Mardi Gras Festival in Gulf Shores
Mention “Mardi Gras” and it will almost automatically conjure up the craziness down in New Orleans’s French Quarter. However, if you happen to be passing through Mobile, Alabama, any time between February 14 through March 4 (or within that general time period any year), you will discover that not only is Mardi Gras celebrated with all of the festivities and fun associated with New Orleans’s big party, but locals will be quick to inform you that Mobile is where it all began.
Mardi Gras actually started in Mobile in 1703 when it was a colony of French soldiers. After having survived a particularly nasty bout with yellow fever, they decided to celebrate, but since party favors were few and far between in the New World, the men opted to paint their faces red and just act crazy for a few hours. They must have had fun because it became an annual event.
Mardi Gras was transformed into a parade event in 1840 by a group known as the Cowbellion de Rakin Society, the first of many of Mobile’s so-called mystic organizations who journeyed to New Orleans in 1857 to help a group there set up a Mardi Gras celebration. Don’t let the word “mystic” bother you. No black magic or wide-eyed cultists here. These are civic groups just like the Jaycees or Rotary, only their main purpose is to Laissez les bon temps roullex– Let the good times roll. Let some of their names speak for themselves: The Knights of Revelry, The Maids of Mirth, The Polka Dots, The Krewe of Merry Mates and The Comic Cowboys. Oogum-boogum, indeed!
After the Civil War, Mobile was occupied by Federal troops, and it was not a fun place. Hostilities had long since put Mardi Gras on hold. However, in 1866, a man by the name of Joe Cain felt it was time once again to bring back the merriment of Mardi Gras and decided to do his part to put life back into the town. Cain decked himself in full Chickasaw Indian regalia, proclaimed himself Chief Slacabamorinico, climbed aboard a coal wagon with six spirited (figuratively and literally) friends calling themselves “The Tea Drinkers,” and road his one-mule, one-float parade through the town. Mobile during the Festival of Lent has never been the same since. This late winter party has just become bigger and crazier.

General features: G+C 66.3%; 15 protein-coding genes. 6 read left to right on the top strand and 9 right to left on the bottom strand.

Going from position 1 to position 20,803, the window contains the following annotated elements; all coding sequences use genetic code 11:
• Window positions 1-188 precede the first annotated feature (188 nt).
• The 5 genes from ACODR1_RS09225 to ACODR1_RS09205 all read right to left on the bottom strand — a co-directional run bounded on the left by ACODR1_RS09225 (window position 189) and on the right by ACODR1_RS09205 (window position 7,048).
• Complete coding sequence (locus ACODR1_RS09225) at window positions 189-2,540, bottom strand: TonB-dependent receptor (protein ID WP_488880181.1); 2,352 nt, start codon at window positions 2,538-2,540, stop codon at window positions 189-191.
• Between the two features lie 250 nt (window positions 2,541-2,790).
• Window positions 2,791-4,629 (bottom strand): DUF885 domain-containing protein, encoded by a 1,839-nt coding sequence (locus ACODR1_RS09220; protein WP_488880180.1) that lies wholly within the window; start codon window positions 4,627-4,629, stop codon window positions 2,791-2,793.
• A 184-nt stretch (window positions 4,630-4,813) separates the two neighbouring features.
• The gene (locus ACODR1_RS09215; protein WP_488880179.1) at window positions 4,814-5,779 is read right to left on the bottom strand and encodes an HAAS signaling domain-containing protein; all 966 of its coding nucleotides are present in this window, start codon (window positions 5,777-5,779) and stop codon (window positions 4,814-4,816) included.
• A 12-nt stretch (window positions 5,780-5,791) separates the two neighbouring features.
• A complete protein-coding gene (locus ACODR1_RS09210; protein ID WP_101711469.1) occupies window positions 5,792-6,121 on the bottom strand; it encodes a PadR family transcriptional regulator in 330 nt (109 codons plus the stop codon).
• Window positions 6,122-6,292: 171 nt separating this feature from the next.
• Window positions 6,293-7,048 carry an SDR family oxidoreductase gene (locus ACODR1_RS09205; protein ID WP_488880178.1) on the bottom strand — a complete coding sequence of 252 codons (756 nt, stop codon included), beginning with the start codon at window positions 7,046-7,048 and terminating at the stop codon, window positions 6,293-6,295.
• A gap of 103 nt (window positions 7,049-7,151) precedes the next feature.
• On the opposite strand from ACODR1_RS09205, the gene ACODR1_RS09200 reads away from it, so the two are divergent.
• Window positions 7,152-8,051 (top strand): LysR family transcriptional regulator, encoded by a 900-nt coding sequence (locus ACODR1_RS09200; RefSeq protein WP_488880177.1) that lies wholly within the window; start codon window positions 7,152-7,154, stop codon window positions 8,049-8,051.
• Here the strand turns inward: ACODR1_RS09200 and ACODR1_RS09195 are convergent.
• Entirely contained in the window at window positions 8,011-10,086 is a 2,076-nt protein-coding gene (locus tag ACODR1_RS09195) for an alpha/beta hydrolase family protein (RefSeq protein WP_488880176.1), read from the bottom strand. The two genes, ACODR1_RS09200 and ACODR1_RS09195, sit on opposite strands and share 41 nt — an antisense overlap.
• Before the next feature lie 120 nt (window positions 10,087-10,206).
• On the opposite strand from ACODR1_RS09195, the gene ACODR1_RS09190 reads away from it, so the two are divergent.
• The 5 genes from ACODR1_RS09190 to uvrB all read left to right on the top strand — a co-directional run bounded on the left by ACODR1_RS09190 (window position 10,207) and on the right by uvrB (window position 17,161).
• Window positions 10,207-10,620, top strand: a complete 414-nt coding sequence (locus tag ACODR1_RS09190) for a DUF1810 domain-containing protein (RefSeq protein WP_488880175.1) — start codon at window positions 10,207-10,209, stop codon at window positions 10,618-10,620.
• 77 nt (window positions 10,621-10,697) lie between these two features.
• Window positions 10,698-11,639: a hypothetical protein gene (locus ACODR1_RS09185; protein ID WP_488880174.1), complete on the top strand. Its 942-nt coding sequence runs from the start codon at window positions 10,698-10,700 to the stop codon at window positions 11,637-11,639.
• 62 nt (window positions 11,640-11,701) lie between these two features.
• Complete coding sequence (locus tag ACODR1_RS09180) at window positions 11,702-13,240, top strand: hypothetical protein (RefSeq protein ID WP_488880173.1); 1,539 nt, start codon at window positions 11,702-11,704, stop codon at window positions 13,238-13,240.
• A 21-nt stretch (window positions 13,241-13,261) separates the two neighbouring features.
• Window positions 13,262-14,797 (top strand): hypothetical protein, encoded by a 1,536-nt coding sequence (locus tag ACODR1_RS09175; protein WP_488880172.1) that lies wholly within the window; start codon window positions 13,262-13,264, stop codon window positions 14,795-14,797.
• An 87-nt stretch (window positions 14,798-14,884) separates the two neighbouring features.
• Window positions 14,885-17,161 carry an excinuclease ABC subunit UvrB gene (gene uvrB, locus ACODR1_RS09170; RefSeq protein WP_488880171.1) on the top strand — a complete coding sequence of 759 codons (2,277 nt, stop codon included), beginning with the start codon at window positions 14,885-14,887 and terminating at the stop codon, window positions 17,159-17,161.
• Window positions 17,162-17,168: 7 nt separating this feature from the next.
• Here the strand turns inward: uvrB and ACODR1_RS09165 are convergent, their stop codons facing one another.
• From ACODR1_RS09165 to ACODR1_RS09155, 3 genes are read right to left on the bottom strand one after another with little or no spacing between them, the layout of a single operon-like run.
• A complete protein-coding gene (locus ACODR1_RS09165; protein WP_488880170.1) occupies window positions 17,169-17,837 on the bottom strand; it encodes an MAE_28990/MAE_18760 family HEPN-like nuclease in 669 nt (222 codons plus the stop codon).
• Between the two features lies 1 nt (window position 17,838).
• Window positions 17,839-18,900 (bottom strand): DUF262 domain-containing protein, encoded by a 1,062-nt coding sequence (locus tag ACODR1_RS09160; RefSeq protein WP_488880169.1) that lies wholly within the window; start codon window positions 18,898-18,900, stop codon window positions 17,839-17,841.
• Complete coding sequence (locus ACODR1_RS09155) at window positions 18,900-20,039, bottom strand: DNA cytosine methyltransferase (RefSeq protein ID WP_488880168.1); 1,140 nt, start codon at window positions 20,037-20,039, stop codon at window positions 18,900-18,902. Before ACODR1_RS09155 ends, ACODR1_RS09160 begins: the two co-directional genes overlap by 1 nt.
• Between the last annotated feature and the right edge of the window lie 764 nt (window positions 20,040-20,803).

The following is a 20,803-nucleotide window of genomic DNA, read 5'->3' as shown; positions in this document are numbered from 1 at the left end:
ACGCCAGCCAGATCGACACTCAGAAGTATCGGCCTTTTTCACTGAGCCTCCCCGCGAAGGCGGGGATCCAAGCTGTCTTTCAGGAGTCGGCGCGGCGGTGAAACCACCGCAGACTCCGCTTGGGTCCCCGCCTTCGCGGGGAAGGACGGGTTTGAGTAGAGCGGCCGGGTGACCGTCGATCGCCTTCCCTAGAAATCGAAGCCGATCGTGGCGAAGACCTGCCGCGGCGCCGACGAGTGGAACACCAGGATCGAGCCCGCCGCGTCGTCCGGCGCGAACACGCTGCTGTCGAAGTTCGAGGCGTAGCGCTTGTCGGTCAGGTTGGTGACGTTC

Now, for thirteen days, the city is a bacchanalia-on-the-bayou complete with parties, balls, coronations of kings and queens, parades and just plain silliness. Where else will you find hulking ruralites in jeans, checked shirts and Peter built hats fussing with each other over which beads look the best with their outfits? Throw Me Something Mister! Beaded necklaces are the symbol of Mardi Gras. Everyone wears them, and everyone tries to get even more from the partiers on parade floats who literally toss out tons of the trinkets to onlookers as they wind their way through the downtown streets. Beyond the beads, float riders also let fly candy, toys, stuffed animals, souvenir cups, and as an appropriate salute to southern cuisine, moon pies.
Mobile is not the only city in Alabama having all the fun! Gulf Shores and Orange Beach celebrate the craziness of Mardi Gras too! You can catch one of the few parades we have every year right on the beach road itself. Every year locals, snowbirds, and children line the streets of Gulf Shores and Orange Beach trying to catch the many moon pies, unique Mardi Gras beads, souvenir drinking cups, candy, stuffed animals, and so much more. If you have never been to Mardi Gras, it truly is an occasion you should attend at least once in your lifetime. However, we suggest you come ready to rumble, snatch, and catch. It’s not likely you will walk away empty handed, because at least one pretty necklace will probably land right on your head!